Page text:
The term friction loss has a number of different meanings, depending on its context.

In fluid dynamics, hydrodynamic stability is the field which analyses the stability and the onset of instability of fluid flows. The study of hydrodynamic stability aims to find out if a given flow is stable or unstable, and if so, how these instabilities will cause the development of turbulence. The foundations of hydrodynamic stability, both theoretical and experimental, were laid most notably by Helmholtz, Kelvin, Rayleigh and Reynolds during the nineteenth century. These foundations have given many useful tools to study hydrodynamic stability. These include Reynolds number, the Euler equations, and the Navier–Stokes equations. When studying flow stability it is useful to understand more simplistic systems, e.g. incompressible and inviscid fluids which can then be developed further onto more complex flows. Since the 1980s, more computational methods are being used to model and analyse the more complex flows.

In fluid dynamics, the process of a laminar flow becoming turbulent is known as laminar–turbulent transition. The main parameter characterizing transition is the Reynolds number.

In fluid mechanics, the Reynolds number is a dimensionless quantity that helps predict fluid flow patterns in different situations by measuring the ratio between inertial and viscous forces. At low Reynolds numbers, flows tend to be dominated by laminar (sheet-like) flow, while at high Reynolds numbers flows tend to be turbulent. The turbulence results from differences in the fluid's speed and direction, which may sometimes intersect or even move counter to the overall direction of the flow. These eddy currents begin to churn the flow, using up energy in the process, which for liquids increases the chances of cavitation.

Turbulent flows are complex multi-scale and chaotic motions that need to be classified into more elementary components, referred to coherent turbulent structures. Such a structure must have temporal coherence, i.e. it must persist in its form for long enough periods that the methods of time-averaged statistics can be applied. Coherent structures are typically studied on very large scales, but can be broken down into more elementary structures with coherent properties of their own, such examples include hairpin vortices. Hairpins and coherent structures have been studied and noticed in data since the 1930s, and have been since cited in thousands of scientific papers and reviews.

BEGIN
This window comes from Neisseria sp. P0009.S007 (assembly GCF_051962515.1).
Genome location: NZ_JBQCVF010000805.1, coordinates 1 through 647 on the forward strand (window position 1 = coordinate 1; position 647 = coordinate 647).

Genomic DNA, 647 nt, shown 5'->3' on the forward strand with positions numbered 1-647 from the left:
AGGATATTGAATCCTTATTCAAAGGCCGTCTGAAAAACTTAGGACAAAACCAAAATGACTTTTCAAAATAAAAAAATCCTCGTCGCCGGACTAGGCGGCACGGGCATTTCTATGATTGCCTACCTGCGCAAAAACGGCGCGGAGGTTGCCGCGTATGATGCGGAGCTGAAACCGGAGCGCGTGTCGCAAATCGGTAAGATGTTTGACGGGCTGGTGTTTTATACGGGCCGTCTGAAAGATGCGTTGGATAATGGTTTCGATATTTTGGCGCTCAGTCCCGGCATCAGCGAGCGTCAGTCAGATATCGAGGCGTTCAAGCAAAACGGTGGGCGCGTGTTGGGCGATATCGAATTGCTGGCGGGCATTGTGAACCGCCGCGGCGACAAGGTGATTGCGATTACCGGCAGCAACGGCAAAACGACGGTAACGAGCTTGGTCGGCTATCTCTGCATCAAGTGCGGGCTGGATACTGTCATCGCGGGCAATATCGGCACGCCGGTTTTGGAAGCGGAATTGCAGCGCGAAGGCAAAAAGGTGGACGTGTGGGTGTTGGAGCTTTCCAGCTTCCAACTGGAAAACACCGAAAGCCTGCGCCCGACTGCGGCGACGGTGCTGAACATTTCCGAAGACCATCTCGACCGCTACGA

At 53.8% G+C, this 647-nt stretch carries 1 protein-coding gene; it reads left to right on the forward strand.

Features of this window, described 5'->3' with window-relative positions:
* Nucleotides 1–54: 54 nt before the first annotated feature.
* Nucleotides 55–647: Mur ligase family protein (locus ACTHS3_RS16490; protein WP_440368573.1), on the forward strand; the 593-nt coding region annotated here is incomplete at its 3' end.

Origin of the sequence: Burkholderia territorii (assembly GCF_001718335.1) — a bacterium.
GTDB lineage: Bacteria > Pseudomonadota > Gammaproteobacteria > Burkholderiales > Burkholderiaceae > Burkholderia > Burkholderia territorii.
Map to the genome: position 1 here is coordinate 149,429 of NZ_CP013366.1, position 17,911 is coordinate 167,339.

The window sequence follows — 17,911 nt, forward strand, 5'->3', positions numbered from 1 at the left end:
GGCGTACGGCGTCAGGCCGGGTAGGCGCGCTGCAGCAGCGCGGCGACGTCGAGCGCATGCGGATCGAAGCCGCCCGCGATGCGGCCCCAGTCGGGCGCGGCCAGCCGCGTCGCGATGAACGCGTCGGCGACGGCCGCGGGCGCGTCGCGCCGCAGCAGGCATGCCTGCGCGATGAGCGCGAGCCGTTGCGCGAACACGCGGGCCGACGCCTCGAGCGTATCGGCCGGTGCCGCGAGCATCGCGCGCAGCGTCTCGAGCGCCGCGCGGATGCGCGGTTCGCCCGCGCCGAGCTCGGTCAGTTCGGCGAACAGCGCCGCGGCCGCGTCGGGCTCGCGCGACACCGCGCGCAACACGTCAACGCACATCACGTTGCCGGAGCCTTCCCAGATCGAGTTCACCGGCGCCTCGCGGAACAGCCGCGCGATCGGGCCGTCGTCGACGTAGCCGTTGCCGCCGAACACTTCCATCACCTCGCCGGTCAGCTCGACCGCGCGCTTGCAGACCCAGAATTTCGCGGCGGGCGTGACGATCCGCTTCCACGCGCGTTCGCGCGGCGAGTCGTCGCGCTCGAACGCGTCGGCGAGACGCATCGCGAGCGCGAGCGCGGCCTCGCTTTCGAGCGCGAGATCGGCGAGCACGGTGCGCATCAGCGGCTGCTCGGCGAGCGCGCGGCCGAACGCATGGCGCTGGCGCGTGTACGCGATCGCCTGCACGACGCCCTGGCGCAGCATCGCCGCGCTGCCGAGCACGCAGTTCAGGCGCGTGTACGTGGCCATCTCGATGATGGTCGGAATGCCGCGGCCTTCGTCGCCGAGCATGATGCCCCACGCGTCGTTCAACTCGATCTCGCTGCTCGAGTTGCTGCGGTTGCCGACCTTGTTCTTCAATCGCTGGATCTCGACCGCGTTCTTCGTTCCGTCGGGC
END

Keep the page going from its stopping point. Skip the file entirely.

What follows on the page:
Skin friction drag is a type of aerodynamic or hydrodynamic drag, which is resistant force exerted on an object moving in a fluid. Skin friction drag is caused by the viscosity of fluids and is developed from laminar drag to turbulent drag as a fluid moves on the surface of an object. Skin friction drag is generally expressed in terms of the Reynolds number, which is the ratio between inertial force and viscous force.

In fluid dynamics, Stokes problem also known as Stokes second problem or sometimes referred to as Stokes boundary layer or Oscillating boundary layer is a problem of determining the flow created by an oscillating solid surface, named after Sir George Stokes. This is considered one of the simplest unsteady problem that have exact solution for the Navier-Stokes equations. In turbulent flow, this is still named a Stokes boundary layer, but now one has to rely on experiments, numerical simulations or approximate methods in order to obtain useful information on the flow.

A bypass transition is a laminar–turbulent transition in a fluid flow over a surface. It occurs when a laminar boundary layer transitions to a turbulent one through some secondary instability mode, bypassing some of the pre-transitional events that typically occur in a natural laminar–turbulent transition.

## References

1. Schmid, Peter J., Henningson, Dan S., Stability and Transition in Shear Flows (https://www.springer.com/us/book/9780387989853), page 64.
2. Walter Tollmien (1931): Grenzschichttheorie, in: Handbuch der Experimentalphysik IV,1, Leipzig, S. 239–287.
3. Hermann Schlichting (1929) "Zur Enstehung der Turbulenz bei der Plattenströmung". Nachrichten der Gesellschaft der Wissenschaften – enshaften zu Göttingen, Mathematisch – Physikalische zu Göttingen, Mathematisch – Physikalische Klasse, 21-44.
4. G.B. Schubauer, H.K. Skramstad (1943) Laminar-boundary-layer-oscillations and transition on a flat plate. Advance Confidential Report. National Advisory Committee on Aeronautics, 1-70.
5. John Tyndall (1867) "On the action of sonorous vibrations on gaseous and liquid jets", Philosophical Magazine 33: 375-391.
6. Hamilton (2015) Simple Harmonics, pp. 2-4, Aylmer Express, Aylmer, Ontario